As far as competition revolvers are concerned, the Smith & Wesson R8 is everything the legendary Model 19 was … and more.
How The R8 Outdoes The Model 19:
- Boasts an 8-round cylinder compared to the 19's 6-round.
- Its a few ounces lighter than the 19, thanks to a scandium frame.
- The revolver's cylinder is cut to accomodate moon clips for faster loading.
- Its rear adjustable sight is exellent and its front is an interchangable Patridge style.
- Tapped and drilled, an optic is easily mounted.
Fifty years ago, I was an avid shooter, but I’d never shot in a match. I simply didn’t know how to get started. A close friend let me know there was going to be a police practical pistol match held within 10 miles of my home and that civilians were welcome. The match was being held by the local community college for its law enforcement program. I signed up the next morning.
There were four divisions for active and reserve officers, students and civilians. I won civilian and was in the top 25 percent in the overall results. My gun-of-choice was a Smith & Wesson Model 19, 4 inches. I used a Bianchi lined gun belt and a thumb break Bianchi Model 10 holster. The winner shot a 6-inch Colt Python that was original on the outside but with a smoothed-up trigger.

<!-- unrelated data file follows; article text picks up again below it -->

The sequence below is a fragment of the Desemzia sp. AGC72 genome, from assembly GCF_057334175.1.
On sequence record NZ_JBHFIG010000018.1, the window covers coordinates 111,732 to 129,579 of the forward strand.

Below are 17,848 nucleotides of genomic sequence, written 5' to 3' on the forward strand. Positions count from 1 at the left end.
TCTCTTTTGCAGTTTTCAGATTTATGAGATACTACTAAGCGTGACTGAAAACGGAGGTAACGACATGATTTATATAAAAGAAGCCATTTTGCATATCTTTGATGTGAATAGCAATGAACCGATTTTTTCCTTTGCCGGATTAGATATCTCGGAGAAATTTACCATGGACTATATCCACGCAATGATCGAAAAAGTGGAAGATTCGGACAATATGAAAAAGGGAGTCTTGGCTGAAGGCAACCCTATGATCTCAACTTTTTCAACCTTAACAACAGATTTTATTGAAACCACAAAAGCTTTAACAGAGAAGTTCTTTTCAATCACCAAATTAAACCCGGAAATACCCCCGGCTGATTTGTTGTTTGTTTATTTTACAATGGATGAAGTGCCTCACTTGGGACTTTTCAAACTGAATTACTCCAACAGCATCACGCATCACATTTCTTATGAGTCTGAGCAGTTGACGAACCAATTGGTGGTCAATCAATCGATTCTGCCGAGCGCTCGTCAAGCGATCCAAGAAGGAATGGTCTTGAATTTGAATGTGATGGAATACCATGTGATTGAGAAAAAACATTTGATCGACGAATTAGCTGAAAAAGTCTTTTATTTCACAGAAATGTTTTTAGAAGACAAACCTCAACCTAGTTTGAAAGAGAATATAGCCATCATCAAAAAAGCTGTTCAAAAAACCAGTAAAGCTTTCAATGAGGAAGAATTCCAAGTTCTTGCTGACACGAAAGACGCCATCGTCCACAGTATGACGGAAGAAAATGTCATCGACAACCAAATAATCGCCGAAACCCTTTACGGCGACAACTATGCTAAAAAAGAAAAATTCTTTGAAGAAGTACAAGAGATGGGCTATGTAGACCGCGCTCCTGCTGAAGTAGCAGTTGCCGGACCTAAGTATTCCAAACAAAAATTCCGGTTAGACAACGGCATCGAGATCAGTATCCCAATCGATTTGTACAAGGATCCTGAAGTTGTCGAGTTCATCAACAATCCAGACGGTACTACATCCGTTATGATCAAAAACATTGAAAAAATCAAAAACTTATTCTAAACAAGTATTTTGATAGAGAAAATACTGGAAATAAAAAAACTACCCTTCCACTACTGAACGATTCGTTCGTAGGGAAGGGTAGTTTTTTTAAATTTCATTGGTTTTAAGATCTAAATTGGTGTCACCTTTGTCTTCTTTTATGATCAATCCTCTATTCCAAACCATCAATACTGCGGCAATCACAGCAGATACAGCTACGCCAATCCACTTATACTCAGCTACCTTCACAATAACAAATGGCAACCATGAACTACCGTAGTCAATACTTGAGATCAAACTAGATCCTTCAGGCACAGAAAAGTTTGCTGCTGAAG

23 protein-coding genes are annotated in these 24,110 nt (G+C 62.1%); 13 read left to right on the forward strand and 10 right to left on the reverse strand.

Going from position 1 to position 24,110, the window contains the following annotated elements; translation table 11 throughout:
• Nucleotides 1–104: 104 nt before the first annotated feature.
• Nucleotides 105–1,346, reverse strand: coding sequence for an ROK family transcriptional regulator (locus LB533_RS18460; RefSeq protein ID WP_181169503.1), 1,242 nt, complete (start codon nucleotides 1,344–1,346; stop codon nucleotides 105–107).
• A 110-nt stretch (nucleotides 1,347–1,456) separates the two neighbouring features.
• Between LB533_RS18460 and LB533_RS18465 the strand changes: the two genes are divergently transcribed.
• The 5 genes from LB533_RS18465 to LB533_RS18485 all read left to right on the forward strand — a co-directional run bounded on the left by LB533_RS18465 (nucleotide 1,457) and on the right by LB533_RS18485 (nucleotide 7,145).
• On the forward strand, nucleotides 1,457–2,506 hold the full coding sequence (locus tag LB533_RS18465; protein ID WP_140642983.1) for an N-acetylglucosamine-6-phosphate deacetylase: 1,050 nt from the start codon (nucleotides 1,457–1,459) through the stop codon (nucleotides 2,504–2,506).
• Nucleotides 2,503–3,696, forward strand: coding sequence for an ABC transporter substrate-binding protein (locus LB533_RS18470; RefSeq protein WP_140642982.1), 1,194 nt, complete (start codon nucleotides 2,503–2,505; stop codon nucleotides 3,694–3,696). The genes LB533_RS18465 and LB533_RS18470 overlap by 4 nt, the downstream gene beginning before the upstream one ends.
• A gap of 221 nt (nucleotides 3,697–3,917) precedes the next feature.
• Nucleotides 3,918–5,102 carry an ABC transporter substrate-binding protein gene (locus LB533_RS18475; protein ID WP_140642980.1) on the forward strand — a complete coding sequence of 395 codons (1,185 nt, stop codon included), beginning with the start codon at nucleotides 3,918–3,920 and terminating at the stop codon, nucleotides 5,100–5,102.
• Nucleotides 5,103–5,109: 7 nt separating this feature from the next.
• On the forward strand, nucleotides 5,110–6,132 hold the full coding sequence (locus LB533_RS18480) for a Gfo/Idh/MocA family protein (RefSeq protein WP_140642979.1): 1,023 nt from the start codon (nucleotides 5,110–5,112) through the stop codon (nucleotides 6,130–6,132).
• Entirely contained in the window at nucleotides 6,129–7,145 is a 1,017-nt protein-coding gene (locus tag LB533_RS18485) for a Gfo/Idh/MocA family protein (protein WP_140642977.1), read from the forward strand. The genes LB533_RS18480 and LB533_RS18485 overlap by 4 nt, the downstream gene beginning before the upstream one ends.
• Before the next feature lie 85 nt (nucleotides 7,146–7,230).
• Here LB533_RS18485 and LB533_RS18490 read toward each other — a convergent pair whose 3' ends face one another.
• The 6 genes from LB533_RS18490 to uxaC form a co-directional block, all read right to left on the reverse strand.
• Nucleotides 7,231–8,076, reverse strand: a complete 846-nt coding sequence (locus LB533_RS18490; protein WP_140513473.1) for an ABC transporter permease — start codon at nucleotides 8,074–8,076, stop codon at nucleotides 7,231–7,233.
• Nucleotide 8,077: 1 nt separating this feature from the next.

In those days, the revolver was “king,” and while Pythons were great guns, the Model 19 was the working man’s revolver. In fact, it was easy to buy a Python; they were in every gun shop. But Model 19 Smiths were hard to come by and often brought a price far above retail and often higher than a Python.
The S&W Model 19: All Business
Arguably the most influential law enforcement shooter of the time was Bill Jordan, who carried a Model 19. In fact, Jordan was instrumental in the development of the Model 19. One appears on the cover of his book, No Second Place Winner.